I installed the Matlab Compiler Runtime (MCR) locally and ran the standalone application successfully, with a caveat that I’ll note below. I then installed the Matlab Compiler Runtime on a different machines copied the compiled code over and ran it successfully there. It is worth noting that I needed to run with the option –console to get the MCR to install successfully on a headless machine.

All of my work up to this point had been on Ubuntu machines where I had root privileges. However, the target production machine is a Fedora based machine where I do not have root privileges. For some reason, the installer could not find the JVM. I went through several different approaches, installing the latest version of Java from Sun, running the installer with the -is:extract to get the files and then attempting to run java –jar setup.jar on the extracted files. None of this worked.

In the end I simply tarred up the MCR files from my Ubuntu machine, copied them to the Fedora machine and untarred them there. This worked fine with one other caveat I’ll go into below.

Running the Matlab Application from PHP

I took the shell scripts generated by the compilation and started modifying them for my specific users. For example, I hard coded the MCRROOT value, so it would not need to be passed as a parameter. I redirected the standard output and the standard error files to temporary files. The standard output file always starts with a warning about no display being specified. I didn’t want that information passed on to the websites. I then had the script display the results of the error log file as well as the results file.

The php file called the script, and displayed those results as well as added the code to display the various graphs that are produced by the Matlab analytics. Here is where I get to my next couple of caveats.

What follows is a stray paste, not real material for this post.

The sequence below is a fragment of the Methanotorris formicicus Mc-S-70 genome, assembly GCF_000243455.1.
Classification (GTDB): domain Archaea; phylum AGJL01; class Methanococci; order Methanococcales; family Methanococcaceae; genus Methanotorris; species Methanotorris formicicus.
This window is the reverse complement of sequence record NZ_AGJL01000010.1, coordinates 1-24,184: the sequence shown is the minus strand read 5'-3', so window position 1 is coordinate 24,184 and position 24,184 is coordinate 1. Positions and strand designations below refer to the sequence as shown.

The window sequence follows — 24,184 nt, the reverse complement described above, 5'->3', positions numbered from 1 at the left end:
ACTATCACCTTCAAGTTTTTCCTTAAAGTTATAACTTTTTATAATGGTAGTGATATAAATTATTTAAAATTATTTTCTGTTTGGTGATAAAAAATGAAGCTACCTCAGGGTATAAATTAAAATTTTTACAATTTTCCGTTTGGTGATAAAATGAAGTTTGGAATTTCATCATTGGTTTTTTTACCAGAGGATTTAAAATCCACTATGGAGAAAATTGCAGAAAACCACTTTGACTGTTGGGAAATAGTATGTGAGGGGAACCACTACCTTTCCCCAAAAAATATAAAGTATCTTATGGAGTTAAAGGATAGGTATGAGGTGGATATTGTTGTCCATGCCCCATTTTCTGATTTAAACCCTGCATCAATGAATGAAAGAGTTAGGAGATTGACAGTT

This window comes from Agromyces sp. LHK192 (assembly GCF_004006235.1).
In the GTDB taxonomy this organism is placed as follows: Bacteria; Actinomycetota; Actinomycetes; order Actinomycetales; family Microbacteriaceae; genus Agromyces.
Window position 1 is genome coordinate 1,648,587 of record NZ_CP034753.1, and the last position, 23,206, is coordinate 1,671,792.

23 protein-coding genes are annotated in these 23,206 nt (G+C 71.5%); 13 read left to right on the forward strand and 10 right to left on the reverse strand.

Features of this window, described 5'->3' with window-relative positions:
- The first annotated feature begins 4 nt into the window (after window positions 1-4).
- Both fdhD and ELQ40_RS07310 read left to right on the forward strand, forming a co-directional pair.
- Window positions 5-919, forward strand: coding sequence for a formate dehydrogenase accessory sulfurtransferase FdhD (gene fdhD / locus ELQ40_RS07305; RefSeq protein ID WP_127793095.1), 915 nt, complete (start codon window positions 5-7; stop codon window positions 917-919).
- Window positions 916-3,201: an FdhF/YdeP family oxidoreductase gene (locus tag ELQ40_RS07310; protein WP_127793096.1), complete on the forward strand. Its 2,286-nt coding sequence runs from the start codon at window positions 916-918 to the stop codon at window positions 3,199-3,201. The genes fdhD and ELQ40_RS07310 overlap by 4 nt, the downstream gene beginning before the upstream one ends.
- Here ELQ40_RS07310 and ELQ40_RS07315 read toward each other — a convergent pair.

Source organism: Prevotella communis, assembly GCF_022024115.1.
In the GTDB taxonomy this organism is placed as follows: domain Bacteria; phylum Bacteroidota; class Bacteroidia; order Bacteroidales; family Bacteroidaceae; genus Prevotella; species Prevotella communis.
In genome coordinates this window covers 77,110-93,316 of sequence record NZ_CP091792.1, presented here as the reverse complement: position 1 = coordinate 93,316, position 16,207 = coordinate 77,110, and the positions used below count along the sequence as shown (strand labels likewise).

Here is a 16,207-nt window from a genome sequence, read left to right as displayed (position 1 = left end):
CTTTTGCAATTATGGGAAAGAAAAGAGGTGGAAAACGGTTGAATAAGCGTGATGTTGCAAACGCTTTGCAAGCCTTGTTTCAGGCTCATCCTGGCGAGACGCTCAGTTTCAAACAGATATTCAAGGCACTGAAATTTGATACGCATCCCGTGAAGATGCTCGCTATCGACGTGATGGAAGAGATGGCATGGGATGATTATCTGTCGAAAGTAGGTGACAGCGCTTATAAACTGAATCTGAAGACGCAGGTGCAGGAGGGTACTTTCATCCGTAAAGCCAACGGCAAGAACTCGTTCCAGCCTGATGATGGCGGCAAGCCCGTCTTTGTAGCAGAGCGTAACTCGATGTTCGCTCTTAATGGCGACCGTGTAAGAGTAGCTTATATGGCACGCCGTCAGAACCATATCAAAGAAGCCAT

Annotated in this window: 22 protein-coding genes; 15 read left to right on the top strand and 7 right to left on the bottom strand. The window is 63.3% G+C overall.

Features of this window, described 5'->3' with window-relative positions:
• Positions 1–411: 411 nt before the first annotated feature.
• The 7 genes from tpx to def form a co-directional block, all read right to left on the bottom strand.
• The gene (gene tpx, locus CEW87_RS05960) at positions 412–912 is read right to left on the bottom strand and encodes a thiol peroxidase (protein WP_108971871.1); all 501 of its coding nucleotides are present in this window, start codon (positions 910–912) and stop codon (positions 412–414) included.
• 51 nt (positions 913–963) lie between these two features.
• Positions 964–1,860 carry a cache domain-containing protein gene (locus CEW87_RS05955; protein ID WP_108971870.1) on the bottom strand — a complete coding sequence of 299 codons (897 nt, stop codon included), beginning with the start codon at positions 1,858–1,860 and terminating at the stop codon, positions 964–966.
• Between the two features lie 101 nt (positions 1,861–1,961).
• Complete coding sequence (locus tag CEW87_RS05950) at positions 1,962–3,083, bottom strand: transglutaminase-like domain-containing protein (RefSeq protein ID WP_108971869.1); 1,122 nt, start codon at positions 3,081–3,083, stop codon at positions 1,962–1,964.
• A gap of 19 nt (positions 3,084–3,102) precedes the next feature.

When you create a graph in Matlab from a headless machine, you need to turn of the visible display of the graph. To do this, add set(gcf,’Visible’,’off’);. You will also want to adjust the size of the graphic created, otherwise you’ll end up with a really large graphic for your webpage. I used set(gcf,’PaperUnits’,’points’, ‘PaperPosition’, [0 0 480 320]); to create a 480x320 pixel graph. It should be noted that PaperUnits seems to behave differently between Linux and Windows. On Windows a point appears to be about 2.5 pixels and on Linux it is 1 pixel.

With all of this in place I started to get my output. However, when I tried running it from the webpage, I received the final problem that I had to overcome. When Matlab runs a compiled program, it creates an mcrcache directory. Since I had been running this from the terminal, it was being created with my permissions. However, when it was run from the webpage, it used the webserver’s permissions, which did not allow proper access to the mcrcache. To get around this, I created a new mcrcache. I added the line export MCR_CACHE_ROOT=/home/user1/mcrcache to the script to use the new mcrcache.

After I ran the program from the terminal, I went to the mcrcache directory and recursively changed the permissions on all the files so that the webserver would also be able to modify these files. With that completed, my php program running on an Apache server could now successfully call the standalone application and display the results back on the webpage to the end user.

While it was a little complicated to get all the pieces in the right places, once you know the tricks, it becomes fairly easy to deploy Matlab routines onto simple websites. At Toomre Capital Markets, we’re continuing to explore new ways to integrate Matlab and other analytics into the complete user experiences. From time to time, we’ll share some of our tips on how to implement these ideas. If you’re working on interesting analytics integration and want to share ideas or need a little help, please contact us.

(Originally posted at Toomre Capital Markets.)